Attending a Florida public university soon might get more affordable to high-achieving non-residents whose grandparents live in the state.
But the offer of in-state tuition rates for those potential students would be available only if their home state offers a similar deal in return to Floridians, under a bill moving through the Florida Senate.
“I thought that was a fair deal,” said Sen. Joe Gruters, the Sarasota County Republican who chairs the Education Committee.
Gruters presented the reciprocity idea as an amendment to a bill (SB 1728) that aimed only to provide the lower cost to out-of-state students with Florida grandparents and high SAT or comparable assessment scores. Bill sponsor Sen. Dennis Baxley contended that the grandparents pay taxes in Florida, yet demand little of the education system, so their grandchildren should be able to get some benefit.
Students who live outside Florida but have a parent who resides here already can claim in-state tuition.
He called the Gruters amendment a “great idea” that he expected would be appreciated by Florida’s senior citizens and their families.
Florida does not have many such tuition agreements in place. It participates in a consortium of university degree programs with 15 southeastern states, but for graduate programs only.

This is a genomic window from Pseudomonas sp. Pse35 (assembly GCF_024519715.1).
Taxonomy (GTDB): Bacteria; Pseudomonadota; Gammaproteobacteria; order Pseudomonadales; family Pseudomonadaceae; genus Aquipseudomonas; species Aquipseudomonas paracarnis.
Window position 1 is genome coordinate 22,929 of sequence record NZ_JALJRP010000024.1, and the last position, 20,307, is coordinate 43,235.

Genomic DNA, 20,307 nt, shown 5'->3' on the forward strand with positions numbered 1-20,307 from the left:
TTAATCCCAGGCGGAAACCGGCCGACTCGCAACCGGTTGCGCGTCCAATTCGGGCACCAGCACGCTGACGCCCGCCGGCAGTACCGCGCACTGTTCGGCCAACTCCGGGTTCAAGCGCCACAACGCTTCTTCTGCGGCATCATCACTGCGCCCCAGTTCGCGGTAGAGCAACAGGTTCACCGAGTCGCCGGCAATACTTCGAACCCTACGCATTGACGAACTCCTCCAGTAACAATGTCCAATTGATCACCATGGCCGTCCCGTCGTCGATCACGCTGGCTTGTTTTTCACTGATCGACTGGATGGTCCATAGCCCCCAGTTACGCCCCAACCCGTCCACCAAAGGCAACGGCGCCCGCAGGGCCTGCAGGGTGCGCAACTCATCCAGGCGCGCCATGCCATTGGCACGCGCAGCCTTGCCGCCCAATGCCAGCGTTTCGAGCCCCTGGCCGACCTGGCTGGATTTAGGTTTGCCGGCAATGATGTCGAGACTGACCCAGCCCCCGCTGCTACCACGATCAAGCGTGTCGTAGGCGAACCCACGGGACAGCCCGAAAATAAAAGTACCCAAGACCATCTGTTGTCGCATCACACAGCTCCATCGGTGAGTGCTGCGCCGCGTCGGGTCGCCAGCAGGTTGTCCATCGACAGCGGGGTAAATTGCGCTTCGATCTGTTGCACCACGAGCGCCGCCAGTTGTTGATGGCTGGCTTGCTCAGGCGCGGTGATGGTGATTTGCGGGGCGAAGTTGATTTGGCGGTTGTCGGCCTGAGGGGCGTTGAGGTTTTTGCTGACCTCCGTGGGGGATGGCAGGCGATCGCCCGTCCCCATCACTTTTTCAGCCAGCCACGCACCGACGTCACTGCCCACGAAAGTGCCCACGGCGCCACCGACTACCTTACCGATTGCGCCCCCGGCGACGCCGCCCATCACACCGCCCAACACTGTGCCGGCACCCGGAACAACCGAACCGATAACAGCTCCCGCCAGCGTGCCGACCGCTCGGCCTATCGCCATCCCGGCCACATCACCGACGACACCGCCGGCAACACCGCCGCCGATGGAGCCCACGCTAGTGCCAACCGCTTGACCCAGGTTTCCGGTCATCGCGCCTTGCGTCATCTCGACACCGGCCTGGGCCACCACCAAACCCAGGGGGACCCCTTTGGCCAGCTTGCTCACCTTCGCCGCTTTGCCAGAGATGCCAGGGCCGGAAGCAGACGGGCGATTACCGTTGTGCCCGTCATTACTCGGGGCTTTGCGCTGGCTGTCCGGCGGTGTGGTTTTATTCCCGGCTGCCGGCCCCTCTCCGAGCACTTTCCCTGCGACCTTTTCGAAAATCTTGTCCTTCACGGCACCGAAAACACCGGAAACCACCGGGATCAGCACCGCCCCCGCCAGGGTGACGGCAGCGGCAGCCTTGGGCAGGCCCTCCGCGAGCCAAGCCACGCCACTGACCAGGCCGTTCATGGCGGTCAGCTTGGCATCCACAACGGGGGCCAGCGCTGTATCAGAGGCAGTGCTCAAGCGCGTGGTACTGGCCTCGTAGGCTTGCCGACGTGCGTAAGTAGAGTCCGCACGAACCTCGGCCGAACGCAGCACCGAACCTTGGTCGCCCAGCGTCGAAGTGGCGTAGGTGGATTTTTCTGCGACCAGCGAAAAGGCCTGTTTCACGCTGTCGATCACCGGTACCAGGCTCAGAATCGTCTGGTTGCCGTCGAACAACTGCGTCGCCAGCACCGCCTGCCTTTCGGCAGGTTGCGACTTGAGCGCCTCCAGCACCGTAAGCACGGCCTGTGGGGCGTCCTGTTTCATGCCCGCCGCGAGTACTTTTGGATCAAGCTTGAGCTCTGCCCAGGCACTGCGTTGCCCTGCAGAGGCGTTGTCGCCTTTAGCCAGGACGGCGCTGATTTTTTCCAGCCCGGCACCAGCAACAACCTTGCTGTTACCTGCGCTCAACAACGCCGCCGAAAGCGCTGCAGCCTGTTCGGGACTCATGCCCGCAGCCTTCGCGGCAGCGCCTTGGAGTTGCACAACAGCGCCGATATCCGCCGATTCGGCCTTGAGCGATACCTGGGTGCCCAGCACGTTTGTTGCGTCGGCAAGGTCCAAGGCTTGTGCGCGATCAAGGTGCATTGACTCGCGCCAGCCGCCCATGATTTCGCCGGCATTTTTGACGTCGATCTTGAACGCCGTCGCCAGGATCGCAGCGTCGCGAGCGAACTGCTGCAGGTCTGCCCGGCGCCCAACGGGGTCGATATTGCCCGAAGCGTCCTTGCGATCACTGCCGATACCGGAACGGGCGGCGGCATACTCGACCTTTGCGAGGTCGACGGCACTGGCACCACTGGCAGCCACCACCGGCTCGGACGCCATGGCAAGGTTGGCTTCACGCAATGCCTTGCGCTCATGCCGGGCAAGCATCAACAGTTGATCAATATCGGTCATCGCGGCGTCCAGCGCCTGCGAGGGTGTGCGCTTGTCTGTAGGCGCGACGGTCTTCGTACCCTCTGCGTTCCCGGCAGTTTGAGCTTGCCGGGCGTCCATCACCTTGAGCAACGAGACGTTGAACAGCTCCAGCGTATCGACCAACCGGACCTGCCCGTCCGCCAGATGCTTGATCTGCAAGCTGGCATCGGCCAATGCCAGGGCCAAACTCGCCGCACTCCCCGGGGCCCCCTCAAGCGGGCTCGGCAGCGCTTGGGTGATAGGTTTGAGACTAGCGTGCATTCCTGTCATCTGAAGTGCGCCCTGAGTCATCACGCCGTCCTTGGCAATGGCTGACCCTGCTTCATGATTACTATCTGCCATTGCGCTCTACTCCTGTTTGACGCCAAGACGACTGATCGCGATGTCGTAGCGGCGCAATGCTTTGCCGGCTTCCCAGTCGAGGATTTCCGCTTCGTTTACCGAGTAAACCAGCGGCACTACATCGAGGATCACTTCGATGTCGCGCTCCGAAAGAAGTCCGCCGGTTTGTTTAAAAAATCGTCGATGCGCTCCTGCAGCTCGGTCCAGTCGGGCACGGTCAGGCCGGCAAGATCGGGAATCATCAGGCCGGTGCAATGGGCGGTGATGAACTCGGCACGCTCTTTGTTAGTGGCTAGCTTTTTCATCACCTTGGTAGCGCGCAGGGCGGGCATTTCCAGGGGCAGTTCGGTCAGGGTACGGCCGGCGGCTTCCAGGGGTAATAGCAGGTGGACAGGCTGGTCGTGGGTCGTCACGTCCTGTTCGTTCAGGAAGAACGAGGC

Sen. Lori Berman, a Boynton Beach Democrat, asked whether Gruters expected to create a new arrangement for this idea. That was his plan.
“Why don’t we take the first leap?” Gruters said. “Anybody from the rest of the country can join.”
The concept would apply to public universities only, if ultimately approved.
The Senate Education Committee unanimously added the tuition compact idea to the legislation, which still has two more committee stops before going to the full chamber. A similar bill is assigned to the House Education & Employment Committee.
As the measure advances, it should include a clear definition of who a grandparent is, and how someone would prove their grandparent status, said Sen. Tina Polsky, a Boca Raton Democrat who also is a lawyer.
Without clear terms, Polsky said, the potential for false claims could be high.
“How can you ensure the website doesn’t open up saying ‘grandparents for rent’ to get this discount?” Gruters said in agreement. “We need to work this out.”
The notion of a special tuition rate for certain out-of-state students was debated on the same day that another Senate committee advanced a separate proposal, also sponsored by Baxley, to revamp the Bright Futures scholarship program for high achieving in-state students.
Some observers suggested it seemed inappropriate that lawmakers proposed reducing the support to in-state students while offering deals to some who live elsewhere. Senators stressed that they had no intention of cutting the Bright Futures awards, though they also observed that they cannot guarantee the level of funding from year to year.
The Bright Futures bill had many controversial portions removed, but not the wording that would tie the amounts to legislative budgeting, rather than guarantee full funding.
“I really don’t know what the future holds,” Baxley said during that discussion, adding he did not want to tie the hands of future legislators.